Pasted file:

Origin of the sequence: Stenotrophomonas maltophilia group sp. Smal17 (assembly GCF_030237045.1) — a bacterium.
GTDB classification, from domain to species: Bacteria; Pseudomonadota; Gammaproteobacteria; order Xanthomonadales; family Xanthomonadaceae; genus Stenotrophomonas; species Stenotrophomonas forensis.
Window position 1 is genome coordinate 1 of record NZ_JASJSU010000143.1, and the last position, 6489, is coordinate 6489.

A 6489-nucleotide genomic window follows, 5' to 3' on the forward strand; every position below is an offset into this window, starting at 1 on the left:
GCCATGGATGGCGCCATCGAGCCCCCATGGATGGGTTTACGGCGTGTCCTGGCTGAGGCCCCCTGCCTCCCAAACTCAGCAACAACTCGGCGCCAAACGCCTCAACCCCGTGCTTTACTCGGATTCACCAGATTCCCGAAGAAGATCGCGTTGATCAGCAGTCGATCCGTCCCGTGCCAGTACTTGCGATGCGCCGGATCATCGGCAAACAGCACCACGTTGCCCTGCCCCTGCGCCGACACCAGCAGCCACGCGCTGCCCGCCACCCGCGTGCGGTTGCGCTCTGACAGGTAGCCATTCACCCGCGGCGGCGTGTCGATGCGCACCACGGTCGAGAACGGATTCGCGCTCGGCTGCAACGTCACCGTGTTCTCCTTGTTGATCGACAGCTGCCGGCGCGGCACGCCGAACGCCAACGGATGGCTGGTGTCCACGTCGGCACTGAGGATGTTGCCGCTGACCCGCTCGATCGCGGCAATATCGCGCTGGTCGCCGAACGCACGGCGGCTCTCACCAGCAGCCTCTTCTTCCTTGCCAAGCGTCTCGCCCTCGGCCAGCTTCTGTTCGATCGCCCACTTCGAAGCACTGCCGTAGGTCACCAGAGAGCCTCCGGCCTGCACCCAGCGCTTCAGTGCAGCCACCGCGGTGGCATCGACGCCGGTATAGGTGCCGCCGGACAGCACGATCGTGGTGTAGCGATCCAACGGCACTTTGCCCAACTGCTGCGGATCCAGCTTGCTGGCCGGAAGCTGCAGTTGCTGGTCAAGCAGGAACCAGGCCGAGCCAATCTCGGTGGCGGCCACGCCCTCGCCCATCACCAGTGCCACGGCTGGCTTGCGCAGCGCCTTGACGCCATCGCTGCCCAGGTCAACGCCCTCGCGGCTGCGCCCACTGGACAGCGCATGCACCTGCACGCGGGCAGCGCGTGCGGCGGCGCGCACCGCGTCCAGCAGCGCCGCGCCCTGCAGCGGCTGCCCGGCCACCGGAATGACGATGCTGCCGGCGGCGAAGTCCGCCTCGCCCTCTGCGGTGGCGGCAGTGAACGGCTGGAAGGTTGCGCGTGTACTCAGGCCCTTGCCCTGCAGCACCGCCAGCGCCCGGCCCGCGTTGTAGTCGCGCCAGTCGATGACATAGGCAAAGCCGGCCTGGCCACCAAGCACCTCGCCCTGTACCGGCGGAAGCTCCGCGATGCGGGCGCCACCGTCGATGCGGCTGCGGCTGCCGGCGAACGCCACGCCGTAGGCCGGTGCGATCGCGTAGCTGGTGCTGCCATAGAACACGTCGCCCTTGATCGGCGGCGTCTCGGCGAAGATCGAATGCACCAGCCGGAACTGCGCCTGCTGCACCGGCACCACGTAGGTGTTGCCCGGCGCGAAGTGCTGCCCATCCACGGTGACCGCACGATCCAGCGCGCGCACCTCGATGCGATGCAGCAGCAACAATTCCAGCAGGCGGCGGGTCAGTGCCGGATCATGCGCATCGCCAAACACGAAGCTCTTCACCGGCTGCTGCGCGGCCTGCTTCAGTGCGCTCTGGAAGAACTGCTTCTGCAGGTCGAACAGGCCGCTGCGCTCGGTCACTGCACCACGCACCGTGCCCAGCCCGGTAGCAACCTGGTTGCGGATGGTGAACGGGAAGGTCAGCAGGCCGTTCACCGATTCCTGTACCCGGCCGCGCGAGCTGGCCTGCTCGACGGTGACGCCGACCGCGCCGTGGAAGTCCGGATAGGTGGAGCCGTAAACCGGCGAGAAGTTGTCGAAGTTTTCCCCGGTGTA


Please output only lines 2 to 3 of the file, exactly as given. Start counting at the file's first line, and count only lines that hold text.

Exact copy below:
GTDB classification, from domain to species: Bacteria; Pseudomonadota; Gammaproteobacteria; order Xanthomonadales; family Xanthomonadaceae; genus Stenotrophomonas; species Stenotrophomonas forensis.
Window position 1 is genome coordinate 1 of record NZ_JASJSU010000143.1, and the last position, 6489, is coordinate 6489.